If these internet protections are reduced, big internet companies are likely to become oppressive in their control in CYA (Cover Your A–) systems.

An MIT Technology Review article “Technology has let us down. Here’s how to make it work for us again” (2) suggests that giving more power to big business may be a bad idea.

The article says:  The technology we have mirrors the society we have, and specifically the way power in that society is distributed, writes Gideon Lichfield, editor-in-chief of MIT Technology Review, in the opening letter of our latest magazine: The Innovation Issue. Those who have power, be it through money, connections, or other kinds of privilege, have much more say in deciding which technologies get built and who they benefit.

The venture-capital-­driven tech boom of recent decades has not given the country much of the technology and infrastructure it needs to fight a pandemic. It has worsened economic inequality, political polarization, and the spread of misinformation.

The pandemic exacerbates these inequities. Not only are people in some of the lowest-paid, most precarious jobs—delivery drivers, supermarket cashiers, warehouse staff—at highest risk of catching covid-19, but the crisis is likely to accelerate their replacement with robots and other forms of automation.

None of this is the fault of technology, but of a society that gives markets, and therefore the rich and powerful, too much say over which technologies are built and how they are used.

I have no idea how this new effort to make big business increase censorship will play out but here are at least three ways we can protect ourselves from censorship.

First read a publication from the left, the middle and the right… with an open mind.


I know… this is hard.  I think that stuff from some sources I read are absolutely off the rails, but I force myself to research and investigate what’s written.  I may not shift my sentiments much, but I do find some useful information and sometimes better understand the point of view from those who think differently than I do.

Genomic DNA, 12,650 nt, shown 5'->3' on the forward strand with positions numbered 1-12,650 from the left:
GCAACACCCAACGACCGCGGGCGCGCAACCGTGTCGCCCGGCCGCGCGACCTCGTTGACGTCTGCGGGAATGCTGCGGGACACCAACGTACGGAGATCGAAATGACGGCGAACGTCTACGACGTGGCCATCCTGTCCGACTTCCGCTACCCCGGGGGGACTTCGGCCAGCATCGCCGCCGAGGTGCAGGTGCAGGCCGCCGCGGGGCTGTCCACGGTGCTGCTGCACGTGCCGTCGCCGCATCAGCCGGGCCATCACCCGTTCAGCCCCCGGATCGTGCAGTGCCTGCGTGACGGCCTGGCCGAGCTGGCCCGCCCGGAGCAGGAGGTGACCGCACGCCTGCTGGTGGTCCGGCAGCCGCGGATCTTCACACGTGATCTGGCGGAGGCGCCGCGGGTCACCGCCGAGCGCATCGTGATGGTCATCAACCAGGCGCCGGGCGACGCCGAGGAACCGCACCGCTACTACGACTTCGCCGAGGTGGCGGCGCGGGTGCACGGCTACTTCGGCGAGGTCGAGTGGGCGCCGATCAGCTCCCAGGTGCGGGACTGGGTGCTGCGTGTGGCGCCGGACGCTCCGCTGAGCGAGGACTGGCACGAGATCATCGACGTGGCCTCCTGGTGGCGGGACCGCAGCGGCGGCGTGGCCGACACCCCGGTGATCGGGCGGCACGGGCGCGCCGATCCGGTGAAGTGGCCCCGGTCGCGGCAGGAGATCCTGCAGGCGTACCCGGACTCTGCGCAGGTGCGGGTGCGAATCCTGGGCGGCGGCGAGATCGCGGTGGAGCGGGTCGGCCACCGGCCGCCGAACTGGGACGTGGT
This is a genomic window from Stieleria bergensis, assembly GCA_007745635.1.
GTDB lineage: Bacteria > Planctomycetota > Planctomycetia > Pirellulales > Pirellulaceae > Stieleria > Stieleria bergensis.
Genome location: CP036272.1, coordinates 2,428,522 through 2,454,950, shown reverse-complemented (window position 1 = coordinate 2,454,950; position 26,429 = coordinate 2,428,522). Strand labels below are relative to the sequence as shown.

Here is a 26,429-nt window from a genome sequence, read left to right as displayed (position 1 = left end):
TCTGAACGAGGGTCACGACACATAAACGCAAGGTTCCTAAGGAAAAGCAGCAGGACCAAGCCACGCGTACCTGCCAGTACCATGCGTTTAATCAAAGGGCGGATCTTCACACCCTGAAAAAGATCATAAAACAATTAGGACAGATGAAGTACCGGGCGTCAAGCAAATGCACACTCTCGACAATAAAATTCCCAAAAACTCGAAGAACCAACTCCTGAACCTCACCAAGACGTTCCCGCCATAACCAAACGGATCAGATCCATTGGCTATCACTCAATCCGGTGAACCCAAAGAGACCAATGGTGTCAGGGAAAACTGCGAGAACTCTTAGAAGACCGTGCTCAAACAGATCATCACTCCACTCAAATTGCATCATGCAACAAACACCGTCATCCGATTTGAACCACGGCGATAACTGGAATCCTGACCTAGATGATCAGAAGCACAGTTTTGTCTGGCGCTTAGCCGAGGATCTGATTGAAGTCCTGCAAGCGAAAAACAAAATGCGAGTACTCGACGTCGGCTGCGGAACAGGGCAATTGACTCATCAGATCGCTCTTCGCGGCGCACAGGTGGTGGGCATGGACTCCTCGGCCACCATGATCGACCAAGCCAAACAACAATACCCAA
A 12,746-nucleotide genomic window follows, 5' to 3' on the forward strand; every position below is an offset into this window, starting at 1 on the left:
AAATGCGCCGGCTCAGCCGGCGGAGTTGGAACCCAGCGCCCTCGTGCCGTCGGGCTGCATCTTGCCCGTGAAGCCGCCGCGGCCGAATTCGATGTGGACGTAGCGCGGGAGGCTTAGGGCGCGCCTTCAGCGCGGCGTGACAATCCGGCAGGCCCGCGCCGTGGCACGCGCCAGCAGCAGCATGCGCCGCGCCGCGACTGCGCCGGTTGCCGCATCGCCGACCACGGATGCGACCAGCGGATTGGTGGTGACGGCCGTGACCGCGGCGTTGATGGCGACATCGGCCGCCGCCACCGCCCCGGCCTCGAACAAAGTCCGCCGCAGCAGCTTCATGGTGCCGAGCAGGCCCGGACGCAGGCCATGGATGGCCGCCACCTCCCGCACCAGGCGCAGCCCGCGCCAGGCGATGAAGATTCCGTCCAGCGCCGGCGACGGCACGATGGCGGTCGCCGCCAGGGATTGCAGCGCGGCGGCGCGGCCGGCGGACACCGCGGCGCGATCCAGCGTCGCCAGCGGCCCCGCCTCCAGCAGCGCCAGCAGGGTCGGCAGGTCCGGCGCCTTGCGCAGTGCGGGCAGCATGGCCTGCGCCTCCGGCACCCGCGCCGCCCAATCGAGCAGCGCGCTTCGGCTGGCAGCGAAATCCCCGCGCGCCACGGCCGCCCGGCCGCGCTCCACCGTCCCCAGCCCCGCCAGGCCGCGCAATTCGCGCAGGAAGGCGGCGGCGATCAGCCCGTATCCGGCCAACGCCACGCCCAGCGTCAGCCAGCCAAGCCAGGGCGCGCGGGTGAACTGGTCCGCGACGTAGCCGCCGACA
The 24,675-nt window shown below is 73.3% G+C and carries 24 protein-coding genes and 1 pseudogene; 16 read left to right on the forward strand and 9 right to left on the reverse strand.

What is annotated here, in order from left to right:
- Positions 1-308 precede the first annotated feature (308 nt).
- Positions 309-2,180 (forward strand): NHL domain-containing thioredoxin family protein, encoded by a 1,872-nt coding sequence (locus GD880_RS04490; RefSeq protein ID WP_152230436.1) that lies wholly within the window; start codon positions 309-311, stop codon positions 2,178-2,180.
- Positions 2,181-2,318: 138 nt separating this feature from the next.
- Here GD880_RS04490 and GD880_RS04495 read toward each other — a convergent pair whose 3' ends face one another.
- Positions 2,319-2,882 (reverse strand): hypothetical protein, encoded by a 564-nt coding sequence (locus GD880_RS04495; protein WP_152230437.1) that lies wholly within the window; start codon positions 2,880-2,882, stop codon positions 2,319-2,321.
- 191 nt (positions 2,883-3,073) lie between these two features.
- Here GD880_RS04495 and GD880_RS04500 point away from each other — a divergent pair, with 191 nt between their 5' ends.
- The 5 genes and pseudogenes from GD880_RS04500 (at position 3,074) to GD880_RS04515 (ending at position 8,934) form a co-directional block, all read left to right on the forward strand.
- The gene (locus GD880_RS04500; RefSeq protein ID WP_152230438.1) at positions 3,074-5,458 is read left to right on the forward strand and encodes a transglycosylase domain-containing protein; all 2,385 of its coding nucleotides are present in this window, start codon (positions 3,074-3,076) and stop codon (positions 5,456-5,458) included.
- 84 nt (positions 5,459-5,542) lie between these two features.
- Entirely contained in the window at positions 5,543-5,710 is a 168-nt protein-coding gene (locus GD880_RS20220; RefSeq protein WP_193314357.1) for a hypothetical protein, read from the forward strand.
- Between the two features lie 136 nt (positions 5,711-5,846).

I might not even believe that the moon is an alien space station (the National Enquirer is not one of my regular publications) but if it was… I would investigate.  Hey… after all I have never been there.

Second, read and research every day some website or media you have never seen before… again with an open mind.

Let the mental chips fall where they may.  I use some random thought that flits into my mind each day… and type it into the Ecosia search engine I use.  For example today I was thinking about my son Jake and so I typed in “A good thought about Jake”.  That led me to an article “Positive thinking: Stop negative self-talk to reduce stress” by the Mayo Clinic.

That provided some very interesting information.

Some days I hit a dead end.  Other days I find something interesting, such as that article from the Mayo Clinic.  Other days I strike some thoughts of gold.

The key is make it a random thought… follow it and read it with an open mind.  Then keep researching and learning if you find interest or value.  This will expand your horizons.

Third shop for some new item that you do not want nor care about.  This will help stop those who track you from narrowing your points of view.


(1) www.wsj.com/articles/justice-department-to-propose-limiting-internet-firms-protections-11592391602?mod=itp_wsj&mod=&mod=djemITP_h

(2) www.technologyreview.com/magazines/the-innovation-issue/?truid=208b2cbe62eb7b536babab791d172bc7&utm_source=the_download&utm_medium=email&utm_campaign=the_download.unpaid.engagement&utm_term=non-subs&utm_content=06-18-2020